Parched

Water is the life blood of the Australian outback and it is brought to the surface by windmills, solar and diesel pumps to keep an area in production. In the case of Australian stations it is for provision of water to the cattle industry. This images tells the story of the importance of that water the routine walk to the water point for the cattle. In the distance cattle can be seen walking from the grazing areas to get to the water point and the subtle dust line emphasise the dryness of the land, whilst clouds threaten relief from a long dry season.

This image was captured on the Sandover Highway which runs from the Plenty Highway near Alice Springs, north east to the Queensland border near Lake Nash. I enjoy the spaces in between the highlights, and the areas most people just drive past and not give much of a second thought. The Sandover Highway is one of those roads which joins two places but does not have much along it. Except the magic of the Australian outback which you have to understand to enjoy. Whilst driving backwards and forwards along this road I found this turkeys nest situated in the middle of an open plain and giving great views of the area.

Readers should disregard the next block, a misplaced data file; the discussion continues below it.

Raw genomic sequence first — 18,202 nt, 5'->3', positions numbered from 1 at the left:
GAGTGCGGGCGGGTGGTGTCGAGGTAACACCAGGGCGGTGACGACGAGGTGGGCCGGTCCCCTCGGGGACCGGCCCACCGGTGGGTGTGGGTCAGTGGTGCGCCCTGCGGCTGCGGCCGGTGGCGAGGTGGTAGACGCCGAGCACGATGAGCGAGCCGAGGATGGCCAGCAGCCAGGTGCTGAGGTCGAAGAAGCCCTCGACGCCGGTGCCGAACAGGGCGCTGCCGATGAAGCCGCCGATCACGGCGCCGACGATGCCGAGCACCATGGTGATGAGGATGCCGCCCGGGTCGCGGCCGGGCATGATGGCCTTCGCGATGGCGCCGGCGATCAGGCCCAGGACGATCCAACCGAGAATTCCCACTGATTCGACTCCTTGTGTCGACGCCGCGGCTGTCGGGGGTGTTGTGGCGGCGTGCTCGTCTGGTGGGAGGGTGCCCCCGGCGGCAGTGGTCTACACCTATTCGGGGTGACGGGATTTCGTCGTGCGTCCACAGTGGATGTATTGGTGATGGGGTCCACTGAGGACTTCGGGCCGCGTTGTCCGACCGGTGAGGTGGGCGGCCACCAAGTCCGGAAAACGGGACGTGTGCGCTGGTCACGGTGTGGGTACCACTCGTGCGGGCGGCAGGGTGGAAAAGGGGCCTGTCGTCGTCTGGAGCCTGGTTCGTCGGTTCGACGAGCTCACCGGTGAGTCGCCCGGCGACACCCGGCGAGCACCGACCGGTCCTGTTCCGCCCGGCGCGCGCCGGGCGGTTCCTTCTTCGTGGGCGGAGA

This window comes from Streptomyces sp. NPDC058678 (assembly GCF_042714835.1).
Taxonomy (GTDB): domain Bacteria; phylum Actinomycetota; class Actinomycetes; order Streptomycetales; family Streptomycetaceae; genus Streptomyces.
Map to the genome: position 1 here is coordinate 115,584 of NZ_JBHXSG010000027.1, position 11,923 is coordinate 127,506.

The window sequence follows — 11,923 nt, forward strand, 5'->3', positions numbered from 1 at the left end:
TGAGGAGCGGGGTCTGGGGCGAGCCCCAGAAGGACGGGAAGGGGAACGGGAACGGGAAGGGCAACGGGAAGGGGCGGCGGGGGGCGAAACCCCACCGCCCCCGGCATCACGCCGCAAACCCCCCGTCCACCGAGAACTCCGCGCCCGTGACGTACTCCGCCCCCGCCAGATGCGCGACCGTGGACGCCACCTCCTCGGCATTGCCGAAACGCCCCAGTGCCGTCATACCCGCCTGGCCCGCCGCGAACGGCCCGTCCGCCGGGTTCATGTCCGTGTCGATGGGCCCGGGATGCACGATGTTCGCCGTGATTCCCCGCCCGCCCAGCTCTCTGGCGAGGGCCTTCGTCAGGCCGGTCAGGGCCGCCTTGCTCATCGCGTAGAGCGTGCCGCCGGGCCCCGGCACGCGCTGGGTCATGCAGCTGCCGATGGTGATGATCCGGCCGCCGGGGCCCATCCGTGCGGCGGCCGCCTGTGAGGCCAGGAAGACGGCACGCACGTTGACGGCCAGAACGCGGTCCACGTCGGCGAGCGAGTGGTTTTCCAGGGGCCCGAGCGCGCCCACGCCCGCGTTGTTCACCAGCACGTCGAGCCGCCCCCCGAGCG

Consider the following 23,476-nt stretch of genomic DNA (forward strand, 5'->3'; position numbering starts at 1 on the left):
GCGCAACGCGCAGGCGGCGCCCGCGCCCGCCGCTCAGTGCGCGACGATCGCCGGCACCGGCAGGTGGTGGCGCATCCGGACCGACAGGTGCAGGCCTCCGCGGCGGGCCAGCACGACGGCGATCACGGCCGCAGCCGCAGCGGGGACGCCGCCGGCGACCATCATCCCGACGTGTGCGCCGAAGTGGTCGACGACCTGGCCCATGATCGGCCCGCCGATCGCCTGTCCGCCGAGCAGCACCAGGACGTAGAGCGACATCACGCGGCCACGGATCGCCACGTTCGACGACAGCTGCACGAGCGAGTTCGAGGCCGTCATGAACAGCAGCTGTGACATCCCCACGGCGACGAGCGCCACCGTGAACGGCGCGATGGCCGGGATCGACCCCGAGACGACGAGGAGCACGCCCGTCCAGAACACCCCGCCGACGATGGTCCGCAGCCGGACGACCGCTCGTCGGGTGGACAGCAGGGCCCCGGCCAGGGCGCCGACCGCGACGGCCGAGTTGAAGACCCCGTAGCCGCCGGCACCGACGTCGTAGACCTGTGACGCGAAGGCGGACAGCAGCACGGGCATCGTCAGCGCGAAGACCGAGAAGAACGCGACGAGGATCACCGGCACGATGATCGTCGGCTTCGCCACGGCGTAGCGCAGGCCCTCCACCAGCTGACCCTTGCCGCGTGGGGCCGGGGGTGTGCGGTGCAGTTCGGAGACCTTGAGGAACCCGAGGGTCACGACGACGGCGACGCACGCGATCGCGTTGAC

Knowing the cattle would eventually come into the area, I arrived early, parked the car away from the trough and sat atop the turkeys nest waiting. A steady stream of cattle wandering in from the grasslands for the precious water. Being patient and waiting without causing a disturbance so the cattle can drink without feeling threatened is my main goal, and in the case of this image it was great because the sky developed more than when I had first arrived and gave me the finishing touches on the image.

Gallery Images/Panos/106905.jpg

Paul's Landscape Photography Tip

Be there early. Take the time to enjoy the place you are in and the scene before you. By being early you will be able to sit and analyse the scene and make some decisions without being rushed. This is quicker and more productive than using photoshop to fix something because you rushed in and out and missed the rubbish pile on the side of your image.